Is Someone You Know Hungry
by Dian Moore
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Everyone sees the ads for starving children overseas. It’s heartbreaking. More tragic, perhaps, is the amount of hungry people that live in the United States, a country known for its wealth.
Consider this observation of a stranger in a pet food store observing a couple whose only fare consists of cheap cans of cat food:
A well-dressed elderly couple was in the pet food section of a grocery store arguing quietly about a small can of cat food.
I was waiting for them to move, when I heard the man say, “Well, I just thought you might want a change.”
They did not have a buggy, just a small basket. Their wealth was obviously on their backs, but not in their wallets. I was in such shock that I just walked past, and as I said, it has haunted me for years.
Why are there families without food in this modern day and age? The answer seems out of reach at times. But it doesn’t need to stay improbable.
Pamela Irvine, Executive Director of the Southwestern Virginia (SWVA) Second Harvest Food Bank, along with her staff and volunteers, are among the people worldwide whose purpose is a determination to get rid of hunger.
The Food Bank distributes almost 7.6 Million pounds of food annually. The need for this tremendous volume of food is apparent when the statistics speak.
The School of Social Work at Virginia Commonwealth University completed a study entitled: “LIVING ON THE EDGE: Virginia Soup Kitchen and Food Pantry Recipients, Fall 2001”. This study, conducted for all areas of Virginia served by Second Harvest Food Bank members, confirms that hunger and inadequate nutrition is increasing.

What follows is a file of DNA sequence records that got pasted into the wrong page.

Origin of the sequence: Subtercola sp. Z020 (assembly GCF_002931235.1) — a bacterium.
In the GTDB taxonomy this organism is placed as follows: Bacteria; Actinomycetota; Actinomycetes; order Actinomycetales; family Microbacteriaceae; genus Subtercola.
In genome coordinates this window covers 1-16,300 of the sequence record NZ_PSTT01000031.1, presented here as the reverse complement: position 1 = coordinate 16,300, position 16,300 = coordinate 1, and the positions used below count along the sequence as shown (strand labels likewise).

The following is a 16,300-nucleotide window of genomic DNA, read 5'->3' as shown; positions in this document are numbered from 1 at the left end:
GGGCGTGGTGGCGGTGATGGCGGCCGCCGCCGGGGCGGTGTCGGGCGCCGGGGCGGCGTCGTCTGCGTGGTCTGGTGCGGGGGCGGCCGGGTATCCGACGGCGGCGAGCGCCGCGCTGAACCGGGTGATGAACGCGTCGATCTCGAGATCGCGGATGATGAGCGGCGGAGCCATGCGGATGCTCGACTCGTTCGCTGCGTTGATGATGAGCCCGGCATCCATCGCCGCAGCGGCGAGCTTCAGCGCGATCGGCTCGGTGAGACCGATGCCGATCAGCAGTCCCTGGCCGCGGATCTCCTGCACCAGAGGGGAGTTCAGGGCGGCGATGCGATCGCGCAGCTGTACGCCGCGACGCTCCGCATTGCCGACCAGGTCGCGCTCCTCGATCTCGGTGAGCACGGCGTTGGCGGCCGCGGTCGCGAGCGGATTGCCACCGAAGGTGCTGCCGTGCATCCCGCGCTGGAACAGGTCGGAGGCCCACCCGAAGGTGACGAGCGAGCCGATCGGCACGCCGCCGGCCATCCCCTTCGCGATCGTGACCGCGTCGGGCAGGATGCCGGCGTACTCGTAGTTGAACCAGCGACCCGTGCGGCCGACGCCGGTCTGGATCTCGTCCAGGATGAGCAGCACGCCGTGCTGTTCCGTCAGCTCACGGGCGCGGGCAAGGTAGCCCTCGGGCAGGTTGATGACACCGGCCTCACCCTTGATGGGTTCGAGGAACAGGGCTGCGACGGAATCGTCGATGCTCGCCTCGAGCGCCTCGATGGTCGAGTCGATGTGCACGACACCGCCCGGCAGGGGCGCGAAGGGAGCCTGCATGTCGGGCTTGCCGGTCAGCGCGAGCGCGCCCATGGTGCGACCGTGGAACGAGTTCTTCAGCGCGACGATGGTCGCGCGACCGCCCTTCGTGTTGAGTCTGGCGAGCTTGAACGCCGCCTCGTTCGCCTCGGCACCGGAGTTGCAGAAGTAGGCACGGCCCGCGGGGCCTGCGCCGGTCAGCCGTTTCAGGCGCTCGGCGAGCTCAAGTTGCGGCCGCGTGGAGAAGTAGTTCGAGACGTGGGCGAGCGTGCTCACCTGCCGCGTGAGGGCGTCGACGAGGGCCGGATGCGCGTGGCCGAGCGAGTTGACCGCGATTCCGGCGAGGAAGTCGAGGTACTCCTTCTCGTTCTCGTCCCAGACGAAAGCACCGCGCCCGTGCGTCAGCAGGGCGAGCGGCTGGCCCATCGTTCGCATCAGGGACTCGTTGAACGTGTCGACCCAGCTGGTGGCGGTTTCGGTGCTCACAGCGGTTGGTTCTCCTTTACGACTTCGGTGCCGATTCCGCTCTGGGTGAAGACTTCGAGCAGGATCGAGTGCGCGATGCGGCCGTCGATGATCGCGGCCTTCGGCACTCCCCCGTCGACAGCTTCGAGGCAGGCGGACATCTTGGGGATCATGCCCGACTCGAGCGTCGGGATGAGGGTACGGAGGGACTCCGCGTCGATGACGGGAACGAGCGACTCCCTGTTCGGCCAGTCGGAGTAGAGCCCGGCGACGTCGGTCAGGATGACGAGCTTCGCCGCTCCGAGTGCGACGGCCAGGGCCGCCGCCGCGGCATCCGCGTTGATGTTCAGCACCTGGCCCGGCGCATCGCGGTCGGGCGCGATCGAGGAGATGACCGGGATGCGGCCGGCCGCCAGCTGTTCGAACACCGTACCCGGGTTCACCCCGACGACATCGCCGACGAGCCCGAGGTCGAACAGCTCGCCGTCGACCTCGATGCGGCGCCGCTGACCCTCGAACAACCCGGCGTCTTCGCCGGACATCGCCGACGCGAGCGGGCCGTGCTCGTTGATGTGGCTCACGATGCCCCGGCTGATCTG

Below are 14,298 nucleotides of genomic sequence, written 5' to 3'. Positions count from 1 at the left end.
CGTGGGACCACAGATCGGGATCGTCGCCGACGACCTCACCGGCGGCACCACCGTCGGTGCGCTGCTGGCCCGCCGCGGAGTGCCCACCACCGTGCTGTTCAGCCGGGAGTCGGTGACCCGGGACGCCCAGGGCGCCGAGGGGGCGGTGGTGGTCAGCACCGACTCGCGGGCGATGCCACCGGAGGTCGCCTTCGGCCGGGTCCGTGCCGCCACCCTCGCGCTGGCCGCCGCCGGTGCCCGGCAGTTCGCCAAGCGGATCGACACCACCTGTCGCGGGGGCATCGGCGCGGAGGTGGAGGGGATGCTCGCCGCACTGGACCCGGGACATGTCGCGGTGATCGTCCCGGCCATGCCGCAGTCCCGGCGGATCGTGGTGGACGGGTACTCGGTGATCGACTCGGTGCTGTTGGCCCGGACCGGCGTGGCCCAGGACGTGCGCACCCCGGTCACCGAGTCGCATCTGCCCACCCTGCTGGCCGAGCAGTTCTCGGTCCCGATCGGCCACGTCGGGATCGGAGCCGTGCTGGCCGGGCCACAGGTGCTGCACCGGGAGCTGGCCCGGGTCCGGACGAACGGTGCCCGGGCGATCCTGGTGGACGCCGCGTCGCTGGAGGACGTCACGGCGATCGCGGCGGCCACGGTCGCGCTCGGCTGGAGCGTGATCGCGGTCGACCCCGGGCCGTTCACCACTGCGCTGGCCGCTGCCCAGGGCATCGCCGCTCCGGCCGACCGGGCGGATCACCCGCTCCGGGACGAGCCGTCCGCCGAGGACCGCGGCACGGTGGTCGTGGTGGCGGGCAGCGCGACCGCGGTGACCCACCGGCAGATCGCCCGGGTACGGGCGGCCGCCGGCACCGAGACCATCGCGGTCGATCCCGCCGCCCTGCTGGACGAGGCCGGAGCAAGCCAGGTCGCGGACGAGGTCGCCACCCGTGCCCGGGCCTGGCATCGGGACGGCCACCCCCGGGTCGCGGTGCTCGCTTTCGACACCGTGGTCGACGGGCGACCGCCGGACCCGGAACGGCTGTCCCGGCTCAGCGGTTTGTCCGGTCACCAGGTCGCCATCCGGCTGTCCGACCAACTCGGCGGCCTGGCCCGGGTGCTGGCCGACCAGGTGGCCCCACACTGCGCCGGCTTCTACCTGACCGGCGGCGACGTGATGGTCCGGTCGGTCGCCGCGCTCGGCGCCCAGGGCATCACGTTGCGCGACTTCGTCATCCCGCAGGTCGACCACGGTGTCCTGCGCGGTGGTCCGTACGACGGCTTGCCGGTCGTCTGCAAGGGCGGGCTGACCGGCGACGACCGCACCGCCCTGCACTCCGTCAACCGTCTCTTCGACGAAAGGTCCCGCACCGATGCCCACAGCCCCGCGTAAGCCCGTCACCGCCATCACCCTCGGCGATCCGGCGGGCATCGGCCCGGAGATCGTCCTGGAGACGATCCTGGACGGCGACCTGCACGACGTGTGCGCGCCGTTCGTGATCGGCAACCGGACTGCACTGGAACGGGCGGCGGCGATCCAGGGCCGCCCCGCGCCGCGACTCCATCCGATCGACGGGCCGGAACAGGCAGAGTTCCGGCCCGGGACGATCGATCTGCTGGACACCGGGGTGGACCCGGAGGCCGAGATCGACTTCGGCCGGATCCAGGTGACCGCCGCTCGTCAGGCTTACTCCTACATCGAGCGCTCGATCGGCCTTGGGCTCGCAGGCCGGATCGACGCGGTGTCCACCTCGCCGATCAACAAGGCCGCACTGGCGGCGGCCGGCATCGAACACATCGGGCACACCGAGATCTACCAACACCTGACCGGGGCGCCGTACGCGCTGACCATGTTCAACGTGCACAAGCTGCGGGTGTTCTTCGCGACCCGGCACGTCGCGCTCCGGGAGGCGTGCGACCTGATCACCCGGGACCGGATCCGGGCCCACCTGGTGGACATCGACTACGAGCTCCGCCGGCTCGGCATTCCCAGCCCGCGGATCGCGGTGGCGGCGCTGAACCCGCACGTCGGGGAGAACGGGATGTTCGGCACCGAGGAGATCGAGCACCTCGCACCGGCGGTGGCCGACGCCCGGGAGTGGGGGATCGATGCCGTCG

• 50% of respondents worked less than 40 hours per week.
• 50% earned $6.50 or less per hour.
• Among respondents worried whether their food would run out before they got money to buy more: 48% sometimes; 40% often.
• Among respondents where the food did not last and didn’t have money to buy more: 47% sometimes; 39% often.
• Respondents that couldn’t afford to eat balanced meals: 46% sometimes; 27% often.
• Respondents that had to cut the size of meals or skip meals because of no money: 57% some months; 33% every month.
• Respondents that didn’t eat for an entire day because there wasn’t enough money for food: 67% some months; 27% every month.
• 55% of respondents use a food pantry more than once a month.
• 48% of respondents use a food pantry as a regular source of food.
Irvine notes that the incidence of childhood hunger continues to persist in southwest Virginia. The LIVING ON THE EDGE study also discovered these statistics on Virginia children suffering from hunger and inadequate nutrition.
• 41% of households have children less than 18 years old.